According to Olson (1994), reading is an active process of construction of meaning based on the text. The reader consciously makes three different worlds interact: the world of the reader, made up of his or her knowledge, beliefs, or emotions; the world on paper defined in the text; and the outside world. This perspective emphasizes that, in order to read and make sense of science-related newspaper articles, students must activate the scientific knowledge they have learned at school or at home.
For their analytical framework, Oliveras and colleagues built on the work of Bartz (2002) and Paul and Elder (2006). Bartz’s (2002) CRITIC framework prompts students to consider the nature of the Claim, the Role of the claim, the Information backing the claim, the Test for assessing the claim, whether the test is Independent, and finally the nature and scientific consistency of the Causal explanation.
Paul and Elder’s (2006) work relates to the nature of reasoning. They note that all reasoning is expressed through and shaped by concepts and ideas, has a purpose, is done from some point of view, is based on assumptions, is an attempt to answer some question, is based on information, and contains inferences or interpretations by which people draw conclusions and give meaning to data. Oliveras and colleagues combined the principles of Paul and Elder with the prompts of Bartz to identify their six elements of critical reading.
Implications for Practice
The design of this study did not include pre- and post-instruction testing or a control population. Nevertheless, the results suggest that a structured framework of questions can help students develop a critical stance toward science-related articles in the media.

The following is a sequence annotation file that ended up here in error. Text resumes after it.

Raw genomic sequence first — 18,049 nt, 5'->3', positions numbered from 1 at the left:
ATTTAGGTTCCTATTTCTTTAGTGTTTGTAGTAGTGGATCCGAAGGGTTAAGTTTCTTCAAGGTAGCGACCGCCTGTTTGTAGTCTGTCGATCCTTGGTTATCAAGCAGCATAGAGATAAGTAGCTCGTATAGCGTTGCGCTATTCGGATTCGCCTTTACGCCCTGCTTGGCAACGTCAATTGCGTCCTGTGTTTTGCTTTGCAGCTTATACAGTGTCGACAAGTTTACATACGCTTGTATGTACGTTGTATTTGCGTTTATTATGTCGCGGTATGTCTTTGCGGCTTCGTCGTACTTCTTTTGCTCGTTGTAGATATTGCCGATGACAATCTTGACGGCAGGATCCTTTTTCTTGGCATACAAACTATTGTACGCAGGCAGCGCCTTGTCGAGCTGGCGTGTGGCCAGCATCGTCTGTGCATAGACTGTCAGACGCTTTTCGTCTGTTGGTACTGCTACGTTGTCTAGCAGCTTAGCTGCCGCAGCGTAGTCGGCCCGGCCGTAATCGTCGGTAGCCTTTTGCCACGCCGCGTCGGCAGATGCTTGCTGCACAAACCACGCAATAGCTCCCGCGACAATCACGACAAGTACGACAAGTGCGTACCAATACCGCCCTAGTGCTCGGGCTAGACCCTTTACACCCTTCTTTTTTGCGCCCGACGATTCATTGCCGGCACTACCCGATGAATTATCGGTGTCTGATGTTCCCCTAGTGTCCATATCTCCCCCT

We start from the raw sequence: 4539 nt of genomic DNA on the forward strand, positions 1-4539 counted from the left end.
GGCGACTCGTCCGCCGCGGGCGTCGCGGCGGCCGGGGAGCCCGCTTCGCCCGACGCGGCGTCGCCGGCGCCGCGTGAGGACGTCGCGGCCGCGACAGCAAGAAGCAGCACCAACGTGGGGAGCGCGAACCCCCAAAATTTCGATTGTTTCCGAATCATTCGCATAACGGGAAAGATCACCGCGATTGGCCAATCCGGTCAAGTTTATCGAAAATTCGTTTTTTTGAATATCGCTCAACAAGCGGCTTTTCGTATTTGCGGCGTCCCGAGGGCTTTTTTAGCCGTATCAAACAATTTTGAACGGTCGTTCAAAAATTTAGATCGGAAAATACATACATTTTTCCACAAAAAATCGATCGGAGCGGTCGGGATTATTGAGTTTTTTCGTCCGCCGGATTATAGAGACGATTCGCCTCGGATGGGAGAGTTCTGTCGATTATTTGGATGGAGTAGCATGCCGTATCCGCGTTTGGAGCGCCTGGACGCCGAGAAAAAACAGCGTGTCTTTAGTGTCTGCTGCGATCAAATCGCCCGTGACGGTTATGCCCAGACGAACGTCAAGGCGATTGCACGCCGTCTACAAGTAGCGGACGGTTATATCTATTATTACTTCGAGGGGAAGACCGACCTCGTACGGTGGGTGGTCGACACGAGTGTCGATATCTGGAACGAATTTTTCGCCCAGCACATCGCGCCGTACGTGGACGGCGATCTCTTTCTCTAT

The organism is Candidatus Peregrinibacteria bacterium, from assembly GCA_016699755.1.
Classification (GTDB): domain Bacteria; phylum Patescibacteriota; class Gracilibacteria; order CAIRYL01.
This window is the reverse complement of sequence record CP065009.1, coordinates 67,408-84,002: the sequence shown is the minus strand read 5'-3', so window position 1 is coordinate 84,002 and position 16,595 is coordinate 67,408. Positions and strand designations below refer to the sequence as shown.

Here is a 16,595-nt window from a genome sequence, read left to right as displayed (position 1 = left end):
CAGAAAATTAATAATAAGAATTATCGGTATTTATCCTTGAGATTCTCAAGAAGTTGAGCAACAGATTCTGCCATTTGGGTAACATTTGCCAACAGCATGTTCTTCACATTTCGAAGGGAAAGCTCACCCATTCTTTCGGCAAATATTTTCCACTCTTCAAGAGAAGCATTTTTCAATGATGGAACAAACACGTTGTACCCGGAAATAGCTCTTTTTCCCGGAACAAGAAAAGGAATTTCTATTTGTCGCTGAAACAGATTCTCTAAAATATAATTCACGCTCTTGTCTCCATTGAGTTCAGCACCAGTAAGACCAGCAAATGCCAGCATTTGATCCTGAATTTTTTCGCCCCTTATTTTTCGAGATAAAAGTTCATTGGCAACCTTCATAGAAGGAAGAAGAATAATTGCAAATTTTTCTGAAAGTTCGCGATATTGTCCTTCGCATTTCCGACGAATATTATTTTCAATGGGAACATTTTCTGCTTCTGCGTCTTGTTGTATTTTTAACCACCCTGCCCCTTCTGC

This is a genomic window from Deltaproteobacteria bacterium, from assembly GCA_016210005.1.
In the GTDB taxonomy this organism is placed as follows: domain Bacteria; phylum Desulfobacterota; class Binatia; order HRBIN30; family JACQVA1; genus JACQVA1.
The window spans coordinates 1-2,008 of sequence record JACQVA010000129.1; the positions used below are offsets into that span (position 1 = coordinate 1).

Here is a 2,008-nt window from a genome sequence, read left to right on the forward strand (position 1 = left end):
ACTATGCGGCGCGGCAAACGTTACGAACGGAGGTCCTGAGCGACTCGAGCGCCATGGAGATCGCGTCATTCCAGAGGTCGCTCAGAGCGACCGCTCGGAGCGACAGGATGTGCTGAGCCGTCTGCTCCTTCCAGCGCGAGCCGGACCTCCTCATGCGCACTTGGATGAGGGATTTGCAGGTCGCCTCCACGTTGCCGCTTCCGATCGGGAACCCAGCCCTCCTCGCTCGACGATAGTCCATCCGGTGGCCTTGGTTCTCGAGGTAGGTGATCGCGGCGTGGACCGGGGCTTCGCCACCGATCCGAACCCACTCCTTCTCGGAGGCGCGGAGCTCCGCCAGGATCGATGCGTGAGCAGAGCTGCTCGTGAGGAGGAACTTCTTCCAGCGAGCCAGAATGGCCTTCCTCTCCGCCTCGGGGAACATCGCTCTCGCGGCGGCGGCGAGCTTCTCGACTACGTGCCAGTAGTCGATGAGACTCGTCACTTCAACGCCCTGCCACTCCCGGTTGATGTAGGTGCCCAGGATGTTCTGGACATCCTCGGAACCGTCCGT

In addition, and perhaps more significantly, the authors suggest that activities designed to develop critical reading skills may help students to apply their science learning to situations such as they read in newspaper reports. Furthermore, learning how to formulate scientific questions to verify information in a text helps students develop key skills for science inquiry.
Finally, the authors believe that carrying out most class activities in small groups may have enhanced students’ abilities to analyze and reflect on the texts. Although this suggestion about the effectiveness of collaborative learning supports prior studies (see Alexander, 2008), further research to test this claim is needed.
Alexander, R. J. (2008). Towards dialogic reasoning: Rethinking classroom talk. York, UK: Dialogos.
Bartz, W. R. (2002). Teaching skepticism via the CRITIC acronym and the critical inquirer. Skeptical Inquirer, 26(5), 42–44.
Norris, S. P., Phillips, L. M., & Korpan, C. A. (2003). University students' interpretation of media reports of science and its relationship to background knowledge, interest, and reading difficulty. Public Understanding of Science,12(2), 123–145.
Olson, D. R. (1994). The world on paper. Cambridge, UK: Cambridge University Press
Paul, R., & Elder, L. (2006). The miniature guide to critical thinking and tools. Foundations for critical thinking. Retrieved May 20, 2010, from http://www.criticalthinking.org